This series of post is inspired by a sermon delivered by a Thai monk, Luang Por Jarun. He taught his lay disciples how to make their boesses like them. In that way, they can do well in their career. The sermon by Luang Por Jarun are in yellow boxes. My comments are not coloured.
12. Abstain from creating any conflicts, tale-bearing, or create animosity amongst colleague
This practice is very Buddhist because we value peace and try our best to upkeep peace in our community. This is because conflict is driven by hatred and hatred is one of the key mental afflictions that prevents enlightenment. When we cause conflict among people, we are creating karma for people to magnify their anger and hatred. Therefore, the creation of a schism or conflict among people brings us tons of bad karma.
In this manner, we avoid gossiping and tale-bearing because they promote misunderstanding.
Chaos and conflict in the workplace will be detrimental to the business. Therefore, it is common sense to avoid doing that if we wish to be in the good book of our bosses.
13. Don’t indulge in our personal affairs while working
This is actually an expected discipline for all employees. However, people tend to think that they are entitled to their own free time during work. For example, engaging friends in a group chat, preparing religious lessons for Sunday School, doing charity work, planning a vacation itinerary, taking a short nap, and for salespeople, going to the movie while on the pretext of vising a customer… etc.
While our bosses may be understanding and forgiving, a constant abuse of their goodwill will gradually erode their trust. This is naturally bad for our career.
Therefore, the best policy is to devote 100% of our time and energy to our work during our working hours.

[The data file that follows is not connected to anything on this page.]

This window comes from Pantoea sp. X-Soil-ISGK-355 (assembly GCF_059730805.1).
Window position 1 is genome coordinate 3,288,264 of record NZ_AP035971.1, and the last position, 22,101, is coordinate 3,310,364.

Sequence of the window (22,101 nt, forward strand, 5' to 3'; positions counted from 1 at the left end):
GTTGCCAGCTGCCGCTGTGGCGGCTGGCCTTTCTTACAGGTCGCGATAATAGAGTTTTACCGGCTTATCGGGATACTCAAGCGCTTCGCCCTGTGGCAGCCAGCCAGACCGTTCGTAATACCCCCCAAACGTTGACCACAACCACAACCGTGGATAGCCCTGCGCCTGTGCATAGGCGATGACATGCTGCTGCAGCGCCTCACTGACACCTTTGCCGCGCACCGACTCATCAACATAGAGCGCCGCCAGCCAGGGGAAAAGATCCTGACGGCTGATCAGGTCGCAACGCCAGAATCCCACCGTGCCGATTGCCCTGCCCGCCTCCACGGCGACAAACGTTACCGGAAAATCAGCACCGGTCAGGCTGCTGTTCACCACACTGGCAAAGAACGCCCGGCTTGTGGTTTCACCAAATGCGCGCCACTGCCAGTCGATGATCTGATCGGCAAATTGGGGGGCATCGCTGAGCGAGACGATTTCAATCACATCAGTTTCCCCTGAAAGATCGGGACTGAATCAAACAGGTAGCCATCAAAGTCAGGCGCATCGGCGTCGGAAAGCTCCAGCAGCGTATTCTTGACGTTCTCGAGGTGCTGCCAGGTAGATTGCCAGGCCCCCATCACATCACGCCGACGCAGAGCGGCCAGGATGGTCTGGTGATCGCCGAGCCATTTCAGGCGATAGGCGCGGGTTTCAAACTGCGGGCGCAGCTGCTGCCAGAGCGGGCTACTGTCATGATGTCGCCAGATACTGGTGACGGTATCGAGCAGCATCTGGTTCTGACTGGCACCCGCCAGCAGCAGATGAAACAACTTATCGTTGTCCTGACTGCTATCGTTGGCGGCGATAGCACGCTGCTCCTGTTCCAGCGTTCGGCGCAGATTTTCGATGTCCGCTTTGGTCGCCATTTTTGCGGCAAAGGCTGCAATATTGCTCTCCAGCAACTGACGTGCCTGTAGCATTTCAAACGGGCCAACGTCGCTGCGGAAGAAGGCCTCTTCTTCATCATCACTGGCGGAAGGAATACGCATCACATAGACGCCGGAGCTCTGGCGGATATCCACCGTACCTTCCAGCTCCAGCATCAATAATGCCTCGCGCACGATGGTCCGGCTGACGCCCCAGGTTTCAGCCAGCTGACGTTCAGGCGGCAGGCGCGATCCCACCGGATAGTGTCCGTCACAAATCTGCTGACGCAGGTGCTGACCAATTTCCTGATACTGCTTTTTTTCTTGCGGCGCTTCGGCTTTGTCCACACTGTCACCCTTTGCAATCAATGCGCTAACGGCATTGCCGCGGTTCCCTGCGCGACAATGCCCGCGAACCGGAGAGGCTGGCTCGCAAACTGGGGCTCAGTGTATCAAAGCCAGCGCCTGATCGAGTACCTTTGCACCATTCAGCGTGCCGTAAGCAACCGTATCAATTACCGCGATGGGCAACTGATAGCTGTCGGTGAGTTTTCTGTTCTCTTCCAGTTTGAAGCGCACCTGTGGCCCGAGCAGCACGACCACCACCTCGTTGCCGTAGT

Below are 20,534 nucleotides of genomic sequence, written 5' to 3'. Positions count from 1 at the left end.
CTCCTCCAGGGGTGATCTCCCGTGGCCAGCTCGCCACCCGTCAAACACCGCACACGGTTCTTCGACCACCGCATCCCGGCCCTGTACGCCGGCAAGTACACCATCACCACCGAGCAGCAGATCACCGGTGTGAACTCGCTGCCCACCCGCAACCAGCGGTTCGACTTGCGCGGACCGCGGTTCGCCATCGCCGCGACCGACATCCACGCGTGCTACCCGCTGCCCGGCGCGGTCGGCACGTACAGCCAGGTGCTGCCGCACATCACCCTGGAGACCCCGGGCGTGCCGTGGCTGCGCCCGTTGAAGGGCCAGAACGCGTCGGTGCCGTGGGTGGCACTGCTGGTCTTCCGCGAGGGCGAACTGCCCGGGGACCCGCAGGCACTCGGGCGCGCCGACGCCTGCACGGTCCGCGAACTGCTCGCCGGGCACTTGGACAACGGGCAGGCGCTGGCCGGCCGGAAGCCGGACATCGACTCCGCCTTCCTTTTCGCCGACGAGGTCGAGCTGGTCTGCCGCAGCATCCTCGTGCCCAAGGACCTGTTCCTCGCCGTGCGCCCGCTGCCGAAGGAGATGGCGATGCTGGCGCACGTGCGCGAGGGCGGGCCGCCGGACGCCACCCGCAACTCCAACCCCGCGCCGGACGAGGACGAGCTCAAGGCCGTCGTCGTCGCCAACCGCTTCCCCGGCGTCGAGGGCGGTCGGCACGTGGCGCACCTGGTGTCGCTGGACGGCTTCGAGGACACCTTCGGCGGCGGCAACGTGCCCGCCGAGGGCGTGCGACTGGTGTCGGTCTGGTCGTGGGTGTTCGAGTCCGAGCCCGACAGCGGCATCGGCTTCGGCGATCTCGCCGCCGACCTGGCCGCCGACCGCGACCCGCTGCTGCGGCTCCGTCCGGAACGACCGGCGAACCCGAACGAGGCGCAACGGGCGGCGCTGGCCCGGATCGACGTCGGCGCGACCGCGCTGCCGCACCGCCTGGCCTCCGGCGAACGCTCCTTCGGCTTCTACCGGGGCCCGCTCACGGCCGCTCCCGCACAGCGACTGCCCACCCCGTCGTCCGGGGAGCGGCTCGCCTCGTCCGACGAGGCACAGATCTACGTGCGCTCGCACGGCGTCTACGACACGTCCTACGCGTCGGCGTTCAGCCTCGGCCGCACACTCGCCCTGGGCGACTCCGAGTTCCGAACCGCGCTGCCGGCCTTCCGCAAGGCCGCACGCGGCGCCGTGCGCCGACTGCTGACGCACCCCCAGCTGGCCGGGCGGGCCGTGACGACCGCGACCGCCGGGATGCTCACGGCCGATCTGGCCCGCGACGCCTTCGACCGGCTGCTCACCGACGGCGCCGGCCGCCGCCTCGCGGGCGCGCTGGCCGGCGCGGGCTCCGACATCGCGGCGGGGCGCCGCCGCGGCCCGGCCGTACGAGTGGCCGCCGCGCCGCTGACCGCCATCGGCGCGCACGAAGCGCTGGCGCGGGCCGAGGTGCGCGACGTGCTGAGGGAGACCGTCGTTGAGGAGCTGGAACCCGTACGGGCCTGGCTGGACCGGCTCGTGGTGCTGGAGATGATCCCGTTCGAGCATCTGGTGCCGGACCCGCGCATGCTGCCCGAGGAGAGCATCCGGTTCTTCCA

14. Don’t bad-mouth our previous boss/company to our current ones.
This is actually a career suicide. Not only should we refrain from telling our current boss, we should refrain from telling any of our current colleagues. This is because words will spread.
When we say bad things about our previous bosses, we divulge the negativities in our minds. It is actually showing an ugly side even if we are speaking the truth. Think about it. Our present boss is unlikely to clarify what we said with our previous bosses. That means they will have doubt in their heart. Therefore, we are planting the seed for our present bosses to doubt us! Unwise, right?
And even if they call our previous company to check up on what we say, do you think our previous company/boss will humbly admit ill-treating us or being wrong?
Therefore, we will end up on the losing end, no matter what. I think this advice by Luang Por is very important.
What about changing supervisor? For example, our manager resigned and a new manager joins the company. Then the new manager requests our feedback about his/her predecessor. Remember, this advice will still stand. Do not say anything bad!
To be continued.
May all be well and happy.
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